The Office of Black Church Studies at Duke Divinity School and Will Willimon, S.T.D., professor of the practice of Christian Ministry at the school, will host a discussion inspired by William B. Gravely’s new book, They Stole Him Out of Jail: Willie Earle, South Carolina’s Last Lynching Victim.
Published by the University of South Carolina Press, the book tells the story of Willie Earle, an African American man arrested for the murder of a South Carolina taxi driver. Earle was then abducted from his jail cell by a mob and beaten, stabbed, and shot to death on Feb. 17, 1947. An investigation produced 31 suspects and 26 confessions, but after a nine-day trial that attracted national press attention, the defendants were acquitted by an all-white jury.
Gravely’s research into the context of the Earle lynching and subsequent trial inspired Willimon’s book, Who Lynched Willie Earle?: Preaching to Confront Racism, which uses the true story of pastor Hawley Lynn’s March 1947 sermon titled “Who Lynched Willie Earle?” as an opportunity to respond to the last lynching in Greenville, S.C., and its implications for a more faithful proclamation of the Gospel today.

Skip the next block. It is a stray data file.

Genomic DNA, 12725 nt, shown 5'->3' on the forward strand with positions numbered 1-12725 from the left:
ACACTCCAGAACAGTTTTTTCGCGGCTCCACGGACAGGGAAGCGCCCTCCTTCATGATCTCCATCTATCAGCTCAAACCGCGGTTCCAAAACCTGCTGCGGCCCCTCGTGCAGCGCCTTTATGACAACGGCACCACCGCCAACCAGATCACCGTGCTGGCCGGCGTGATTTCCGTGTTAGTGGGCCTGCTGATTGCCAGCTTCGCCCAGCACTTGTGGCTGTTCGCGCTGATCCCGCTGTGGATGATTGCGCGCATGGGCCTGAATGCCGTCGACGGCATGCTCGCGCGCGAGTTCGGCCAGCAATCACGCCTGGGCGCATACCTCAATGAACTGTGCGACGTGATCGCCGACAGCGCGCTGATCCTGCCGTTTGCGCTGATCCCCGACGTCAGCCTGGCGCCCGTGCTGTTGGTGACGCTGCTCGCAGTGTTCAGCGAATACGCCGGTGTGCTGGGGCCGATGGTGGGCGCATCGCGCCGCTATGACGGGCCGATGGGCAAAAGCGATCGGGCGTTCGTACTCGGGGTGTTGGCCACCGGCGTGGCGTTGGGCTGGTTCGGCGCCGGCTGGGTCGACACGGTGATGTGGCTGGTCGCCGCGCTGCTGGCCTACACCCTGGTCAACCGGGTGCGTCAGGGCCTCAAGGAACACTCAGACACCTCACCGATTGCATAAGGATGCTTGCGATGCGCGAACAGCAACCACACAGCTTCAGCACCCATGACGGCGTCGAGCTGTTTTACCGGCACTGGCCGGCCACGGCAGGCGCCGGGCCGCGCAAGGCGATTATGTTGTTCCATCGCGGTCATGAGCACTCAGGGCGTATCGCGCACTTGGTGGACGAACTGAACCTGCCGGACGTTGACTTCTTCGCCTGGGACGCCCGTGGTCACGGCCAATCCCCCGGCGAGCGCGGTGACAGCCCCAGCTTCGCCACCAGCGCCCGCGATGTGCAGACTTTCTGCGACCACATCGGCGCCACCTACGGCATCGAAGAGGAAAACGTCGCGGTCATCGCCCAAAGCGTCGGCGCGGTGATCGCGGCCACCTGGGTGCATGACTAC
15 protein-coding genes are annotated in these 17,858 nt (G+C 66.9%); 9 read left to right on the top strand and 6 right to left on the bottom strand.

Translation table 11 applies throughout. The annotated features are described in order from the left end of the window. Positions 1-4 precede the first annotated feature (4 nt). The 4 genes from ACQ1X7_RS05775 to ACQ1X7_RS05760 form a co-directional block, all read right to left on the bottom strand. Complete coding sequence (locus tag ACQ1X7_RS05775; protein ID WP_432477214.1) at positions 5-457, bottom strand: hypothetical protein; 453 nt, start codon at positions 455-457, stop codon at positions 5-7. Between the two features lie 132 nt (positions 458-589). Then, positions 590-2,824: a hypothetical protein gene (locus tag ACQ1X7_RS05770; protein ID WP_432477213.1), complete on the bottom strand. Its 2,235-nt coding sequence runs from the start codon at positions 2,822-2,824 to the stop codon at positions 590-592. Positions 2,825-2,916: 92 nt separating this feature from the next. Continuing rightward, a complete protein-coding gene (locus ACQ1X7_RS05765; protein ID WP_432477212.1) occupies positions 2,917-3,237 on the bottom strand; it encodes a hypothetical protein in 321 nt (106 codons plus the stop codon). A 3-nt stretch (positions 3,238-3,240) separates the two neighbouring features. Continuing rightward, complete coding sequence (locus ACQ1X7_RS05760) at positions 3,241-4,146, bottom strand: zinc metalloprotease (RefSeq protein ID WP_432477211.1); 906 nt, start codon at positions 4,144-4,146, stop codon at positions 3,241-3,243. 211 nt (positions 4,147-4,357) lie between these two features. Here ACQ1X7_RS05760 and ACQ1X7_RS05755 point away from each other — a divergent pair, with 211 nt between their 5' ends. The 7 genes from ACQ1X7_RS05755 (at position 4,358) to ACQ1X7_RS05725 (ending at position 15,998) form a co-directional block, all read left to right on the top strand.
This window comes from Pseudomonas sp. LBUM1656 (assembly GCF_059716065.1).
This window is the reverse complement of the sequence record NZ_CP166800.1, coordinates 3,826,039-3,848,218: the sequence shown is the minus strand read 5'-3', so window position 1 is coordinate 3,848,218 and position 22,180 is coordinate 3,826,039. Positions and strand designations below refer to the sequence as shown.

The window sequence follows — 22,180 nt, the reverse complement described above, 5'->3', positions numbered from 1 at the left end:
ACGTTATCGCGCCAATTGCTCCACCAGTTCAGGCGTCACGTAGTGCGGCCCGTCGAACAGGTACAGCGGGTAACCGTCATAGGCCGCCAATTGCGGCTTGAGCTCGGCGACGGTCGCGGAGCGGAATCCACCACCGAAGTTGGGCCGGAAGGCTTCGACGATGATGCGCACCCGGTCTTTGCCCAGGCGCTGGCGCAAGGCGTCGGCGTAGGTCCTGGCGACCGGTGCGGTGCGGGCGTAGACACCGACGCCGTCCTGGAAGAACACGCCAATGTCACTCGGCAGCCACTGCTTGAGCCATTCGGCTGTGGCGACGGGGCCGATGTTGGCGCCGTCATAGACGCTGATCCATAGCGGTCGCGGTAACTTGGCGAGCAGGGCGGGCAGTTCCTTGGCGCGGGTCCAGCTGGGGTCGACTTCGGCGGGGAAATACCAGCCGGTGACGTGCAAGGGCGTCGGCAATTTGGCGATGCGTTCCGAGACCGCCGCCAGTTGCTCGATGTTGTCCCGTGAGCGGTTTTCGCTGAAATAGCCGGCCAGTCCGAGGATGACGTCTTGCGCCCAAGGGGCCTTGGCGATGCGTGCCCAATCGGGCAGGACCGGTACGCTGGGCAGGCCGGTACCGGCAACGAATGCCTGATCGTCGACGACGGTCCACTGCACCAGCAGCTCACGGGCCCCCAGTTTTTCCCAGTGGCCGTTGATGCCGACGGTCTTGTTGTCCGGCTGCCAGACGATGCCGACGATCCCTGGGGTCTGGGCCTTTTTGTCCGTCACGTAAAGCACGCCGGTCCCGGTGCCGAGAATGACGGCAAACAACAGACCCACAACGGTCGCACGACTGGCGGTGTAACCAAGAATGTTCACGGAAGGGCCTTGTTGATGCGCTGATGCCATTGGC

Willimon will give a short talk outlining the historical events and setting up a conversation with David Emmanuel Goatley, Ph.D., research professor of theology and Black Church Studies and director of the Office of Black Church Studies, both at the Divinity School, and DeAndre Dukes, a senior M.Div. student, about the lasting legacy of lynching on the church and its preaching.